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Nina In New York: NYC Pregnancy Etiquette

Commuters step off the subway (credit: Joe Raedle/Getty Images)

Commuters step off the subway (credit: Joe Raedle/Getty Images)

NYC Breakfast

A lighthearted look at news, events, culture and everyday life in New York. The opinions expressed are solely those of the writer.
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By Nina Pajak

Let’s talk about etiquette for a moment. Specifically as it relates to pregnant women. Let’s call it: pregniquette. Yeah, that’s terrible.

In the past, as some may remember, I was the recipient of several erroneous and enthusiastic congratulatory hugs on the occasion of my obvious pregnancy news. This, of course, being years before my actual pregnancy. Many shirts and dresses were banished to the “never again!” pile after these encounters, and weightwatchers.com was the beneficiary several times over. I think we can easily establish that congratulating someone on what would, at best, be a tummy representing a mere 10 weeks of fetal growth should be relegated squarely into the “bad etiquette” category.

And yet, though so many were convinced of my being in a family way long before I ever was, it seems lately that everyone has gotten extraordinarily polite. So much so that they’ve circled all the way back around to rude.

We don’t require much special consideration. We haven’t even reached the point where we’re toting massive, sidewalk-swallowing strollers and walking at a snail’s pace and blocking subway doors. But we preggerses do ask some extra consideration, the same way one considers anyone sporting an obvious physical disability. Because let me tell you, toting this thing around at this point is uncomfortable, exhausting, and occasionally painful.

So when you see a woman with a giant and disproportionately protruding belly standing on a crowded subway sweating profusely in her coat and struggling to maintain her balance, should you:

A) Blatantly stare at her stomach from your seat and then resume playing Bejewled

B) Look furtively at her stomach and then look away and never cast your eyes up to meet hers for the remainder of the ride

C) Offer your seat, acknowledging that there is a slight risk she is just incredibly fat and has a terrible weight distribution problem (in which case she’ll probably appreciate the seat despite the insult)?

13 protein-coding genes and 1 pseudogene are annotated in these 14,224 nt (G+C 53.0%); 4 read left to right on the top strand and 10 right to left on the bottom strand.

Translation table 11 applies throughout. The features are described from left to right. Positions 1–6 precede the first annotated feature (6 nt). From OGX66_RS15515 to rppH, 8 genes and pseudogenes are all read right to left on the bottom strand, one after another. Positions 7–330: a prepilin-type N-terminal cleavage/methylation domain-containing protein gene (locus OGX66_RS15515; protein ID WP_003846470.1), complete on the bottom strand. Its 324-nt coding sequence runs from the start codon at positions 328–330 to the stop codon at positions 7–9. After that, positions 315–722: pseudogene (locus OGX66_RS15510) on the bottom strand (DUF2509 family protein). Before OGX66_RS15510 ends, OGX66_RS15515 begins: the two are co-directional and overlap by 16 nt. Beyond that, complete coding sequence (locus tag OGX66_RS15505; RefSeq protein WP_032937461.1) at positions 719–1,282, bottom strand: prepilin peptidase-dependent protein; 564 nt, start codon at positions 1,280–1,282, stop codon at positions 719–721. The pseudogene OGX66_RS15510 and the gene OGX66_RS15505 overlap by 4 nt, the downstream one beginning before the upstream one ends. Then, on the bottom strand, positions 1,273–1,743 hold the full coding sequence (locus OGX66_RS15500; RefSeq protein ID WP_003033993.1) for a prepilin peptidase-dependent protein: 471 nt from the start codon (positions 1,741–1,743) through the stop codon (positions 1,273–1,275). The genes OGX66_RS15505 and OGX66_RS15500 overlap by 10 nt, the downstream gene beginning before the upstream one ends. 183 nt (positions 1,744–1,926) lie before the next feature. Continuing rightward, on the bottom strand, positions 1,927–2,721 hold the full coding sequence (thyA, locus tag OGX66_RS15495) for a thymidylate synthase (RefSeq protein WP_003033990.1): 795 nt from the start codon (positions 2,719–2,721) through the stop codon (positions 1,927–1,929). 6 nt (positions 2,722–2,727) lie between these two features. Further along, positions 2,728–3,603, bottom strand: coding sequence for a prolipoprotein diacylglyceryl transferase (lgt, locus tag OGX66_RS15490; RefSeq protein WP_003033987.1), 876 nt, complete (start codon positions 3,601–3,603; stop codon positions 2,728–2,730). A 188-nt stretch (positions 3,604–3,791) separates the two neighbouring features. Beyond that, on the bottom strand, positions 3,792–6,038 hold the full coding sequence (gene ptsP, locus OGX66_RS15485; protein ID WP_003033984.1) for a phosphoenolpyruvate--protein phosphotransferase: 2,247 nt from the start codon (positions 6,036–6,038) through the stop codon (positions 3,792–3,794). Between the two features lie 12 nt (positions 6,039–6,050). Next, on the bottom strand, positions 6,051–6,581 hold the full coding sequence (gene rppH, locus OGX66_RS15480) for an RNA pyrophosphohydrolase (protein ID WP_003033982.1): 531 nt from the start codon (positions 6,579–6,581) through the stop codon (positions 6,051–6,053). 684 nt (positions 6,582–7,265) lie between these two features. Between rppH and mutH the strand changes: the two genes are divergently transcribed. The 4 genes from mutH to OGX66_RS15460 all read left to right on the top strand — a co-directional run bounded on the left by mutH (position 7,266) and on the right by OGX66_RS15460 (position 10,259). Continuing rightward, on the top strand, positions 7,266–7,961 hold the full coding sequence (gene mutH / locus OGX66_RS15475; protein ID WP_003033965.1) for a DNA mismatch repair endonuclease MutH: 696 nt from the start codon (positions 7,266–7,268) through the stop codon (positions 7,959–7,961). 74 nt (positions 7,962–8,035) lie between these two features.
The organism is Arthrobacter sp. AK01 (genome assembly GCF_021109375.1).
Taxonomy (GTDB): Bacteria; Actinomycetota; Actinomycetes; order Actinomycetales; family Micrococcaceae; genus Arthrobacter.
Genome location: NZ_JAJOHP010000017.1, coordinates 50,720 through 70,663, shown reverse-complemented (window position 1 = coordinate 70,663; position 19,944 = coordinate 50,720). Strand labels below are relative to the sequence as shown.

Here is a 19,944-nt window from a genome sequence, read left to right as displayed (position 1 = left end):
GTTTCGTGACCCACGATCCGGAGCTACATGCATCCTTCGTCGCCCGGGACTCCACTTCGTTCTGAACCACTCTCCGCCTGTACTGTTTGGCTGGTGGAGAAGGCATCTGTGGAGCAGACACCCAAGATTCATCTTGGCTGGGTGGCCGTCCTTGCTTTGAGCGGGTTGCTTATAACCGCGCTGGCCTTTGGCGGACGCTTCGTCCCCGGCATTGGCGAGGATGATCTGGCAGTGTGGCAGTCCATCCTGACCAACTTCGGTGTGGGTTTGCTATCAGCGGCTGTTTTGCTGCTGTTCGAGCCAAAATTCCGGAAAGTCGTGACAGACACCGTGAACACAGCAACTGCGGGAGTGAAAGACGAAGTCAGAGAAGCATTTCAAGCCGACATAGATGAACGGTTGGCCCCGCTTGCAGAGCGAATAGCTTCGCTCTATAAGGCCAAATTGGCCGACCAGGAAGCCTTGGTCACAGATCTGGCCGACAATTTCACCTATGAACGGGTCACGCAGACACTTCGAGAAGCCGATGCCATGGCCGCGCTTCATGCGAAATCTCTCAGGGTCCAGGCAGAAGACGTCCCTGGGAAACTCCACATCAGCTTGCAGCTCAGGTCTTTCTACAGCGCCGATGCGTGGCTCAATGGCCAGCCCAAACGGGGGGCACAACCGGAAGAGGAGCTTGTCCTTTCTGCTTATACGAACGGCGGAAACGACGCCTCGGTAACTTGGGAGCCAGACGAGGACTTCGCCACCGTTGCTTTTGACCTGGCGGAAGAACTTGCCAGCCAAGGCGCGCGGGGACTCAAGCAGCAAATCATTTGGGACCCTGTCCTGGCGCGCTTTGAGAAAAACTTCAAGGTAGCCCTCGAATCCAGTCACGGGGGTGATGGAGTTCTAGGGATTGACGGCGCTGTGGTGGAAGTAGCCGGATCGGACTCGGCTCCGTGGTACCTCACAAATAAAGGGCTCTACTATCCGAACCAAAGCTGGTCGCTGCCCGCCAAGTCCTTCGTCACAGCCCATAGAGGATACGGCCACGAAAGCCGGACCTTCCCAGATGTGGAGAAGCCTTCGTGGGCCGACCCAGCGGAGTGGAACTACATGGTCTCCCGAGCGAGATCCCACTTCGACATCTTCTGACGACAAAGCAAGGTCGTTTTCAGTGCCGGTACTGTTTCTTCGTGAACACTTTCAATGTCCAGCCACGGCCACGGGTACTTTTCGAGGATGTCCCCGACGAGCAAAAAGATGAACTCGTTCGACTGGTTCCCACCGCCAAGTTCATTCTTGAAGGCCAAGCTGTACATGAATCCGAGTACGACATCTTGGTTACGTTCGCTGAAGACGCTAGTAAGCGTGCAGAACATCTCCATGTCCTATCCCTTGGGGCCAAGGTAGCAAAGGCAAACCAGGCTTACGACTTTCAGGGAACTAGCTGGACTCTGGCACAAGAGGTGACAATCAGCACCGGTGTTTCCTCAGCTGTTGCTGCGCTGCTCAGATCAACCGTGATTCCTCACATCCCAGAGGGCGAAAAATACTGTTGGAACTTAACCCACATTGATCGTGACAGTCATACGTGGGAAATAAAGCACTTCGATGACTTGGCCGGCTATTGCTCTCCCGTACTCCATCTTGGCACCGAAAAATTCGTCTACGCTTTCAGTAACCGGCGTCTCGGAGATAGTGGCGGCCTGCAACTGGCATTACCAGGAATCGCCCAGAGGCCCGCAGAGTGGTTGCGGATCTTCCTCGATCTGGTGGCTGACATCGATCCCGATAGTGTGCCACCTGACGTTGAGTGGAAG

The correct answer is C. However, in a very non-scientific survey involving me taking the subway twice a day, every day and obsessively keeping track of how people behave, I have determined that approximately 95% of people choose A or B. Bad etiquette.

The 5% of people who choose C have become veritable folk heroes in my eyes. I lavish thanks upon them, loudly. Sometimes I reject their offers, and feel their prize for good etiquette is that they get to keep their seats AND be praised vociferously. They do not all fit into one demographic, interestingly enough. Men and women, teenage, old and middle-aged. Tourists are entirely unrepresented in this percentage, though. In fact, tourists are the ones most likely to shove me out of the way of the doors when there are a lot of people waiting on the platform. That’s really bad etiquette. Why don’t we just make up special trolleys to transport them from Rockefeller Center to Times Square to Canal Street to the Magnolia Bakery in the West Village? Why?

Other offenders I’ve encountered, to my surprise: taxi drivers who refuse to acknowledge me waving maniacally from the side of the road. What is that about? I’m not going to have a baby in your backseat. And if I did, you’d be on the news. So shut up and pull over.

I have always tried to be mindful of yielding my seat to those elderly or infirm. I’m sure I’ve missed a desperate soul or two, and after I’ve rejoined the world of the normals I vow never to let that happen again.

In the meantime, I’m bolstered by the fact that I can drink chocolate milkshakes guilt-free from now until May.